Mike Alberti

Mike Alberti has worked for Remapping Debate since its launch. He has been our chief correspondent, and is currently a senior contributing reporter.  Mike graduated with a B.A. in English from Vassar College in 2009. He has previously contributed to The Colorado Springs Independent, The Independent Weekly in Durham, N.C., and The Weekly Beat in Poughkeepsie, N.Y. He is originally from Albuquerque, N.M.

Original Reporting | By Mike Alberti | Economy, Employment, Labor
While the economic effects of underemployment — as distinct from unemployment — have long been studied, far less attention has been paid to the psychological consequences. The research that does exist, however, is not encouraging. Psychologists have found that underemployment is associated with increased incidence of depression, less job satisfaction, lower self-esteem, and that it can also result in deep-seated, persistent feelings of shame. Nevertheless, no large-scale government effort to assess the psychological implications of mass underemployment has been undertaken, even though the number of underemployed workers exceeds 10 million. “Unemployment is an emergency,” said Carl Van Horn, professor of public policy at Rutgers University. “Underemployment is a crisis.” More
Original Reporting | By Mike Alberti | Corporate influence, Globalization, Labor
In August, when Boston Consulting Group, one of the world’s leading business consulting firms, released a relatively optimistic report on the future of manufacturing in America, that good news received extensive coverage, including a front-page article in the Financial Times. Implicit in almost all of the coverage was the premise that the report represented a thorough, objective, and neutral assessment of the relevant facts. But according to experts in manufacturing and industrial policy, as well as to experts in corporate social responsibility, a close reading of the report — Made in America, Again: Why Manufacturing Will Return to the U.S. — reveals a different picture: that of a company with its own distinct and one-dimensional ideological framework, promoting a particular set of public policy choices. More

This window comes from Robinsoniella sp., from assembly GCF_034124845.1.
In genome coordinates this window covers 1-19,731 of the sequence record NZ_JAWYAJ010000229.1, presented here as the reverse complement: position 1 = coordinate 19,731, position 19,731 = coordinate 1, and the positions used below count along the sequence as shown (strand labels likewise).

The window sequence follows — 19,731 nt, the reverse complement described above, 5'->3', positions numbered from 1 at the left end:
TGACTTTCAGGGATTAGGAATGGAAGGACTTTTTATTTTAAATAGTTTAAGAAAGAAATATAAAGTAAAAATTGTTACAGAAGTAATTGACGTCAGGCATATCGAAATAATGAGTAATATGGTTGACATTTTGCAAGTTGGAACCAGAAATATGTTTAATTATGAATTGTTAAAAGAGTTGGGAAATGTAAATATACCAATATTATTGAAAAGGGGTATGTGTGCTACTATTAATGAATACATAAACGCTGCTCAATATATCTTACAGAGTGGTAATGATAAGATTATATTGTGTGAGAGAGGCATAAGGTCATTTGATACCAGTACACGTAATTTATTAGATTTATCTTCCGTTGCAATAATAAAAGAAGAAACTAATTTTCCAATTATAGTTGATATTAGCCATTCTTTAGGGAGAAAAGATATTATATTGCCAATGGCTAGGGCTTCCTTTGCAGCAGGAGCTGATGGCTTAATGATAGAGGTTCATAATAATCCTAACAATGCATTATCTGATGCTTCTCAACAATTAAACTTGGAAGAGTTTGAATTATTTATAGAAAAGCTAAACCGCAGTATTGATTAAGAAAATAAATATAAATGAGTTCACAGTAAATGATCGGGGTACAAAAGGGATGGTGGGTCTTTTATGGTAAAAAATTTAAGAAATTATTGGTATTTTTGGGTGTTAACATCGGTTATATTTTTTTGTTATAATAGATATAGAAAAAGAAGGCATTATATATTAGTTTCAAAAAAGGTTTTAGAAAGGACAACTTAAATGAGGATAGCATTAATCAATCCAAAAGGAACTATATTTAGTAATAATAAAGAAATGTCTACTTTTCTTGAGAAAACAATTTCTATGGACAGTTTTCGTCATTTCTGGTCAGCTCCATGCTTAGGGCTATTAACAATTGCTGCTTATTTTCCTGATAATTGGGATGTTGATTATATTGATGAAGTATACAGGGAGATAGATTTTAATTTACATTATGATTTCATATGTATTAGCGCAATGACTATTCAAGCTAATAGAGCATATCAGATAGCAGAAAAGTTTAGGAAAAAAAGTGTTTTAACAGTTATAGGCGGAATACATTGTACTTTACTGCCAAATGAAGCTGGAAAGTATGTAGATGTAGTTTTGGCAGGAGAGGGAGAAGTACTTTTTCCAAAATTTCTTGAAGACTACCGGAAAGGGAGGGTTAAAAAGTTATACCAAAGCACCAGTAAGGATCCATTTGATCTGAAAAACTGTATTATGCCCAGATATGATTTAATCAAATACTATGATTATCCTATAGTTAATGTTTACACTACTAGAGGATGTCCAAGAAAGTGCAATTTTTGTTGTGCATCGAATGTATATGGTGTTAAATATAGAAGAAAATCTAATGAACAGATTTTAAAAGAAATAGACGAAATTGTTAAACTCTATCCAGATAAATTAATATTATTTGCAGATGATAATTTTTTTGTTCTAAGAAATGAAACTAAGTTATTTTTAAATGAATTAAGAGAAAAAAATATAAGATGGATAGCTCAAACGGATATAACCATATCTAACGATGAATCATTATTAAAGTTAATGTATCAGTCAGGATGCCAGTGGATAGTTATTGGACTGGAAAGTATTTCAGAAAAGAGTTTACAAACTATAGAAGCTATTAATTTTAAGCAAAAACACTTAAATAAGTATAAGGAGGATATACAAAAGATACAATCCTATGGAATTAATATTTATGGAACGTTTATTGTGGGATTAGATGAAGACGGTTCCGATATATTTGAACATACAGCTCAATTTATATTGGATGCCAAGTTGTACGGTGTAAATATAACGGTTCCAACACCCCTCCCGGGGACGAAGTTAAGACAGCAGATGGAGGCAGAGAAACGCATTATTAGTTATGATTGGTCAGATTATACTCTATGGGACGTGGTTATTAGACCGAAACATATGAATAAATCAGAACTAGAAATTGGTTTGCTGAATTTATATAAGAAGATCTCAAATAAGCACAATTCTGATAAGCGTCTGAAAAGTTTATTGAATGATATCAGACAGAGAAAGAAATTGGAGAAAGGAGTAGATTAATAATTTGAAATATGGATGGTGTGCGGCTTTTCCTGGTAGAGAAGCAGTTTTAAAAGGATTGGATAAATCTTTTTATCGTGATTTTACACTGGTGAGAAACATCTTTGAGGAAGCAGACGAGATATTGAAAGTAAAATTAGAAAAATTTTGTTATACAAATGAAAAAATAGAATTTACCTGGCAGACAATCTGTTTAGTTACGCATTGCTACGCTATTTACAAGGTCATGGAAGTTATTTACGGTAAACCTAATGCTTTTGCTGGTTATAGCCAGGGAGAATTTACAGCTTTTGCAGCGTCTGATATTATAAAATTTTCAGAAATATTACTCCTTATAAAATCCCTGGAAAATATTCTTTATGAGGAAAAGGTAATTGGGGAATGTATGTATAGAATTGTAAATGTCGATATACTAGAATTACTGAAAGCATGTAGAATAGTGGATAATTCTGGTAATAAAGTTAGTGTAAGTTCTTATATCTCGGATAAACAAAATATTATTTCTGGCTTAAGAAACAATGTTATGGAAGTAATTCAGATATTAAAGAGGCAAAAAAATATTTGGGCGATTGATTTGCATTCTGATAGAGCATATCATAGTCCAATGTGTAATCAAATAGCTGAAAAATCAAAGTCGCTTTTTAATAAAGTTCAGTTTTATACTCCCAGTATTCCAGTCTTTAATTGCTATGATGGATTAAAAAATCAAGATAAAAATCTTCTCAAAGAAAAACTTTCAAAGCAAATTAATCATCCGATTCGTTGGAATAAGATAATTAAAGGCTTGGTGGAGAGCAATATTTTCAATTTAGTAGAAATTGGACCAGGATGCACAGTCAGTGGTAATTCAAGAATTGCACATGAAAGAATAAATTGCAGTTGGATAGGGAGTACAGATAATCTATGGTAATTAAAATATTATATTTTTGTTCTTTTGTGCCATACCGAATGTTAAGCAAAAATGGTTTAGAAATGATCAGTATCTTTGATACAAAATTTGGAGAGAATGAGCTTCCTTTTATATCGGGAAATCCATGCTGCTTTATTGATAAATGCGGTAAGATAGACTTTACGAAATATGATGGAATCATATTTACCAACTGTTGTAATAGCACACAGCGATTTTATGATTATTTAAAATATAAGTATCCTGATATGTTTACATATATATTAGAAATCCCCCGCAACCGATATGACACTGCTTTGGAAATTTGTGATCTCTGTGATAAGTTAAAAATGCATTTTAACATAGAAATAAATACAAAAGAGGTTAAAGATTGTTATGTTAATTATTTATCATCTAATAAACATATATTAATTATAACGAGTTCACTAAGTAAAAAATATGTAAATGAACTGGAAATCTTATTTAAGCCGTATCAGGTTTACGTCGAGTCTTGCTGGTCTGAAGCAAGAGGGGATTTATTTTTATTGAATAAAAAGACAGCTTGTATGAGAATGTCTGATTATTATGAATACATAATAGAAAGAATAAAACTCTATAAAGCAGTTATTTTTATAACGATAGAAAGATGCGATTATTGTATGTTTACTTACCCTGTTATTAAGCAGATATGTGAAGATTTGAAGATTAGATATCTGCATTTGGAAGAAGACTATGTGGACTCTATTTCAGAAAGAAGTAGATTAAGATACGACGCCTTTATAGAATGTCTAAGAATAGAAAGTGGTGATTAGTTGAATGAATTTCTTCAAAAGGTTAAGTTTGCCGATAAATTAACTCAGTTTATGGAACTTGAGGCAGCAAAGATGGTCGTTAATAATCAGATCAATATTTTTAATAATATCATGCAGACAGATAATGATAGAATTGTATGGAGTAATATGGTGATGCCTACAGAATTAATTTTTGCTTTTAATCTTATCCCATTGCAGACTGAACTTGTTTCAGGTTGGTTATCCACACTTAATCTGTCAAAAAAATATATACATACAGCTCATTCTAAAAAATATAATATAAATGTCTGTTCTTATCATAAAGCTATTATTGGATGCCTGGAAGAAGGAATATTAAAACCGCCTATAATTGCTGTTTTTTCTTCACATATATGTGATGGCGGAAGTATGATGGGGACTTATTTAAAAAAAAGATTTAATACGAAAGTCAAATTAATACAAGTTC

Story Repair | By Mike Alberti | Legislation
In several high-profile and contentious votes this year, lawmakers have been continuously pressured by party leaders, the Obama Administration, and the press to fall in line behind "reasonable" compromises, something many say is necessary in a time of divided government. But some legislators in the House of Representatives, by voting against most or all of those bills, have indicated that they do not believe that compromise is valuable in and of itself, but only when the result reflects their vision of the country's future. Indeed, historians point out that the history of compromise in the United States has been decidedly mixed, leading these scholars to wonder why compromise is currently so highly and uncritically valued. "There are examples of compromise that we look back on now and say, 'It's a good thing that happened,'" said Ross Baker, a congressional historian at Rutgers University. "But history is replete with examples of compromises that basically betrayed fundamental principles." More